One of the more profound consequences of Schaeffer’s inversion of the compositional process was that composers would no longer be bound to written scores and notation. Their music could exist solely as recordings, without the need for players or instruments to actualize them. Even among other experimental and avant-garde music of the time, notably the “elektronische Musik” being produced by Karlheinz Stockhausen in Cologne, Schaeffer’s approach represented a radical shift. Because any sound could now be repurposed for the sake of music-making, the possible combinations of timbres, rhythms, instruments, voices, and harmonies became virtually infinite.
“After the war, in the ‘45 to ‘48 period, we had driven back the German invasion but we hadn’t driven back the invasion of Austrian music, 12-tone music,” reflected Schaeffer, who had participated in the French resistance. “We had liberated ourselves politically, but the music was still under an occupying foreign power, the music of the Vienna school.”
Dissatisfied with the state of music at the time, Schaeffer sought to create a new musical language which divorced sounds from their sources, thereby reducing music to the act of hearing alone — what he called “reduced listening.” Take, for example, a field recording of a train moving along its tracks. At face value you’d simply note the sound of a train; beyond that realization, listeners wouldn’t give it much more thought. Schaeffer, however, realized that there was a rich vein of musicality hidden within such seemingly mundane sounds: snippets of complex rhythms, unique timbral characteristics, tonal peculiarities, strange and interesting textures. Our perception of these qualities, he recognized, was hindered by the associations and references that sounds carry. The trick was to find a way to hide the associations in order to bring the musical qualities of those sounds to the forefront.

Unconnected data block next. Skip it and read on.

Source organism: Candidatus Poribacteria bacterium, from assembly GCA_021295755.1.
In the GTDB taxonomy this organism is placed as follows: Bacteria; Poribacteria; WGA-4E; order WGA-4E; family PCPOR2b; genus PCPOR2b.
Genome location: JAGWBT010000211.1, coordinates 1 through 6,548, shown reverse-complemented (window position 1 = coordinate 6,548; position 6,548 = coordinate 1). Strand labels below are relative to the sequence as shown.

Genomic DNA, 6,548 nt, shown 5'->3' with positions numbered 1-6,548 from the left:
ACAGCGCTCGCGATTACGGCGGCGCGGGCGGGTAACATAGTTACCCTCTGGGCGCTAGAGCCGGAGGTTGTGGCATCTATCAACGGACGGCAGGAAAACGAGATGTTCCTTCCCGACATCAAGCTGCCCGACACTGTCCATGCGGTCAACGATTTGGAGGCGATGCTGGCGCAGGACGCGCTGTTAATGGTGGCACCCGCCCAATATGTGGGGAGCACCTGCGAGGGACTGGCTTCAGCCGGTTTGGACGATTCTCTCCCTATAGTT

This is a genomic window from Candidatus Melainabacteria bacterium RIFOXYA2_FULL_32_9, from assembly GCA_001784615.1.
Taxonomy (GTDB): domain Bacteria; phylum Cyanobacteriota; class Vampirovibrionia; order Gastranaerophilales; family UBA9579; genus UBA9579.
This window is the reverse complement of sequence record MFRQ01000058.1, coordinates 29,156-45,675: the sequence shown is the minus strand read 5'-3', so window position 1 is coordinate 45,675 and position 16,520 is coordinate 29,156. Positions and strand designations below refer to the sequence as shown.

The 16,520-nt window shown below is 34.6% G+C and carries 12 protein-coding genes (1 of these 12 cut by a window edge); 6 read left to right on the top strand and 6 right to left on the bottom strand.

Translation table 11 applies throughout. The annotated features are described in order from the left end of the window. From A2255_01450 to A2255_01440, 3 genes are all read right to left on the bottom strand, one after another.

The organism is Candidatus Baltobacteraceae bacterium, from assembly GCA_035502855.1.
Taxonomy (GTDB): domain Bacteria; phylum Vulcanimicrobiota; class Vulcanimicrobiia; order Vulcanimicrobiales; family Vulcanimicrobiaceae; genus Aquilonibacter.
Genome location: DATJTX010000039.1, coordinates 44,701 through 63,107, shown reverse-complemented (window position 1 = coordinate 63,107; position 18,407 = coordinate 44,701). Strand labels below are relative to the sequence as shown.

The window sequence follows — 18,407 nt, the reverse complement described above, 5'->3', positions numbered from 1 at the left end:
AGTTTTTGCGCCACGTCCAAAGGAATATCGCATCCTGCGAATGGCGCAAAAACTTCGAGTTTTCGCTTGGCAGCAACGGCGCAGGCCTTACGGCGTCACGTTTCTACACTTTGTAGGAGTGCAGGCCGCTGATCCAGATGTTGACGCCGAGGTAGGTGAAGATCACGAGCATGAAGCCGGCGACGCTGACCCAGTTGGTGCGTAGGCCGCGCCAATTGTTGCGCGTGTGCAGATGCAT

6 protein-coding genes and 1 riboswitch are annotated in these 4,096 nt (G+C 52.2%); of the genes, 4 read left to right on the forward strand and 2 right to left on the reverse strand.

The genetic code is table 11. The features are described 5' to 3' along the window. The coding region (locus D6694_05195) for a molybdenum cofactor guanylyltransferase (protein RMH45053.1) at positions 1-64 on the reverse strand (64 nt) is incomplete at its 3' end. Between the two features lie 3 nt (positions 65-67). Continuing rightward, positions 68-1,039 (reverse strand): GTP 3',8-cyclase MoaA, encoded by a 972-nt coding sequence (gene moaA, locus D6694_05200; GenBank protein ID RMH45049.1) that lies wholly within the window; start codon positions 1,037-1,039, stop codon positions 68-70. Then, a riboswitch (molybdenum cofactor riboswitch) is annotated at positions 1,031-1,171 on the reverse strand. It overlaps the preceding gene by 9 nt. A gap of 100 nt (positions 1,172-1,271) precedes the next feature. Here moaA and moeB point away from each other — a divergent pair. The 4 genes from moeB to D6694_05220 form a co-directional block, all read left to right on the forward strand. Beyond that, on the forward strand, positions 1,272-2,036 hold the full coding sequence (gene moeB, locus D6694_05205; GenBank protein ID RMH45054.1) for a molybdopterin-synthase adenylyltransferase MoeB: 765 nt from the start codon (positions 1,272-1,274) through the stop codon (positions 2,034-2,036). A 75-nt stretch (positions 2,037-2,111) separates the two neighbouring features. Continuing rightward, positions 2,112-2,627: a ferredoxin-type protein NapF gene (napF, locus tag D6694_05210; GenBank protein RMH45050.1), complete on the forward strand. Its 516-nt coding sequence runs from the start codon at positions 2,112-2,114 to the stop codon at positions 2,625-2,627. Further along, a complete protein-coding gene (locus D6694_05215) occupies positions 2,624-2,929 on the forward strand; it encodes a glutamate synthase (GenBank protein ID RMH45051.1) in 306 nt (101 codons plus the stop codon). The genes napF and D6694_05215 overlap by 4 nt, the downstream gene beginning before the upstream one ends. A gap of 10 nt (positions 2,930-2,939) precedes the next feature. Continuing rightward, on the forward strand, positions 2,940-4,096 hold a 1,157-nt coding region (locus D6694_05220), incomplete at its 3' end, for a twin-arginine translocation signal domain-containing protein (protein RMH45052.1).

August 11, 1973: DJ Kool Herc throws the famous "Back to school jam" at 1520 Sedgwick Ave.
Hip-Hop would be born! During his set, he decided to do something different. Instead of playing the songs in full, he played only their instrumental sections, or “breaks” - sections where he noticed the crowd went wild. During these “ breaks” his friend Coke La Rock hyped up the crowd with a microphone. And with that, Hip Hop was born.
The importance of DJ Kool Herc
Clive Campbell, a.k.a. the Jamaican-American DJ known as DJ Kool Herc (which was an evolution of the nickname "Hercules" that he picked up in the neighborhood), was instrumental in the creation of the sound of hip-hop. Not only did his Jamaican roots bring forth the idea of having a DJ (or "selector") rapping (or "toasting") over the music they were playing, but he also brought the reggae sound system set-up to parties. What Herc was mostly known for was what he dubbed the "Merry-Go Round," a technique that he used to elongate certain parts of funk records that the kids on the dance floor would lose their shit to. That section of the record is also known as "the break" (or "the get down,") and those sections of these funk records became popularly known as "breakbeats."